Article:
Imitation is the sincerest form of flattery. If anything about that statement is true then Alien Rage is one hell of a flattering game. Paying homage to games like Halo and Gears of War, this first-person alien shooter actually manages to take such blockbuster franchises and make their elements tedious and boring.
Alien Rage takes the fight away from a post-invasion Earth, and instead places Jack, our leading man, on an asteroid where humans and Vorus were mining Promethium together until the Vorus turned on us. As a big, beefy, armored soldier it’s your job to investigate (read: shoot) around the flying rock and find out exactly what went wrong. The story actually isn’t half bad, but the dialogue will make you cringe. Cheesy one-liners, and bad jokes between your female companion AI, your tech operator, and yourself will wear thin in the first level, let alone the rest of the fairly lengthy campaign. You’ll also hear a lot of the same lines over and over again at checkpoints. Repeating these parts from dying or save points means having to listen and watch what was already bad once, over and over again.
Same-looking alien enemies populate your screen as you blast your way through every linear level. Different archetypes do appear but they all essentially do the same thing: shoot you, a lot. The AI evokes some frustration as well since stepping through a checkpoint will elicit immediate enemy response and likely you’ll get caught off guard and die in an unfair surprise attack. Add to this that every alien baddie has essentially impeccable marksmanship with basically any weapon from any distance and you get a frustrating mix of cover and twitch shooting mechanics.
You will die in this game a lot. The difficulties say it all calling the lowest “Challenging.” Enemies ruthlessly flank you and often you’ll get a game over from the sheer amount of input being thrown in your face at once. The enemy assault almost never wanes but it most certainly wears thin. Only your guns ever seem to overheat or have the need to be reloaded, or even feature recoil. The game also doesn’t feature simple mechanics that can be taken for granted, like a quick 180 degree turnaround control. On more than one occasion I’ve had to restart a checkpoint because I couldn’t spin fast enough to catch a guy beating my head in with an ion rifle.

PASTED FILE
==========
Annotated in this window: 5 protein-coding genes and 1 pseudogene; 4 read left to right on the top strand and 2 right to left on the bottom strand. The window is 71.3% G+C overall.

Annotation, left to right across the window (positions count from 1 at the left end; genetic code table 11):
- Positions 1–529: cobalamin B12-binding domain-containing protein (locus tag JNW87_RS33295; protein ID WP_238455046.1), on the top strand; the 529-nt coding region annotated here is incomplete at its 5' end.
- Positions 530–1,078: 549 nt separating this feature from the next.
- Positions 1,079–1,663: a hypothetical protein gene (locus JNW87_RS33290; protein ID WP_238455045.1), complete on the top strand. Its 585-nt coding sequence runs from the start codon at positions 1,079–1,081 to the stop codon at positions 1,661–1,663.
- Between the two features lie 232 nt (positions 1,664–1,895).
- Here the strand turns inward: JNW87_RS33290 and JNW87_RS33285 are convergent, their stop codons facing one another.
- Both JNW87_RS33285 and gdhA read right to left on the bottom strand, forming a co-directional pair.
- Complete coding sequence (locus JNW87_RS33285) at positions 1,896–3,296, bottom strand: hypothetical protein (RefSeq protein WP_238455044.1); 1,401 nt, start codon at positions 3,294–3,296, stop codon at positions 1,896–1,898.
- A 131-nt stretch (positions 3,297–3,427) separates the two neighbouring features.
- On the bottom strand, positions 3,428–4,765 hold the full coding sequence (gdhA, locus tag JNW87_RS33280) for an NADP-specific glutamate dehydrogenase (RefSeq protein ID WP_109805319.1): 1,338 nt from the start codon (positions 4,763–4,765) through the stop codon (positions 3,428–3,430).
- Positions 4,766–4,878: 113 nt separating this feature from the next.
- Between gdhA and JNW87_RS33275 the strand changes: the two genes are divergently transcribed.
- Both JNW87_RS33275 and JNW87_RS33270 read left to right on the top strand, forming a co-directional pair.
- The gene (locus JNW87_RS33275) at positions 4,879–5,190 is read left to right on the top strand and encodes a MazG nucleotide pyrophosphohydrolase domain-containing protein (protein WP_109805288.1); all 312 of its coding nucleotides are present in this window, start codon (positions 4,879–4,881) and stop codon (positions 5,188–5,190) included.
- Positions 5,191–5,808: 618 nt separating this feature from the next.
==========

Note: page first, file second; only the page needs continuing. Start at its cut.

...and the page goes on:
Weapons offer little in the way of variety, although all of them function as can be expected. The assault rifle and its alien counterpart, the ion rifle, have automatic firing. Reloading or overheating respectively for each act as the same stop-gap between you firing off an unlimited spray of rounds. You’ll also use shotguns, rocket launchers, miniguns, and the occasional sniper rifle. These are all cool variations but anything that doesn’t offer a bit of range and quick-firing power will experience a short life in your inventory. Your pistol will stick with you throughout your journey, although changing it out would have been nice as it’s slow rate of fire and low power makes it almost useless in anything other than a one on one encounter.
The game also offers up some large boss fights every few levels. At first, seeing a looming, powerful mech-alien hybrid is exciting and frightening, but after realizing all of them require the same skill, avoid being hit and shoot them in the face, these battle quickly lose their appeal. Later bosses are especially bad. In one boss fight the only option was to sprint constantly around a big grey room and turn to shoot sporadically. This took maybe two minutes to complete but it felt like an absolute lifetime. Some bosses even go so far as to regain health mid battle but never switch up the action except to add a few normal enemies in the mix to make you realize just how long these battles really last.
Although mostly bland and uninspired, Alien Rage can make you feel accomplished for defeating certain particularly tough sections and the game runs smoothly. The campaign is also fairly lengthy, although you may wish it wasn’t just so you can get through one grey metallic corridor and onto the next, bur for a 15 dollar game it takes more time to complete than one might expect. Unfortunately, these positive attributes don’t make up for the largely frustrating and boring gameplay. For a game running on the Unreal engine and taking inspiration from some of the best games in the genre, Alien Rage could have benefitted from some varied environment and character designs, as well as a little AI tweaking. If you’re in the market for a shooter, you could do a lot better than Alien Rage, especially in the category this game encompasses.
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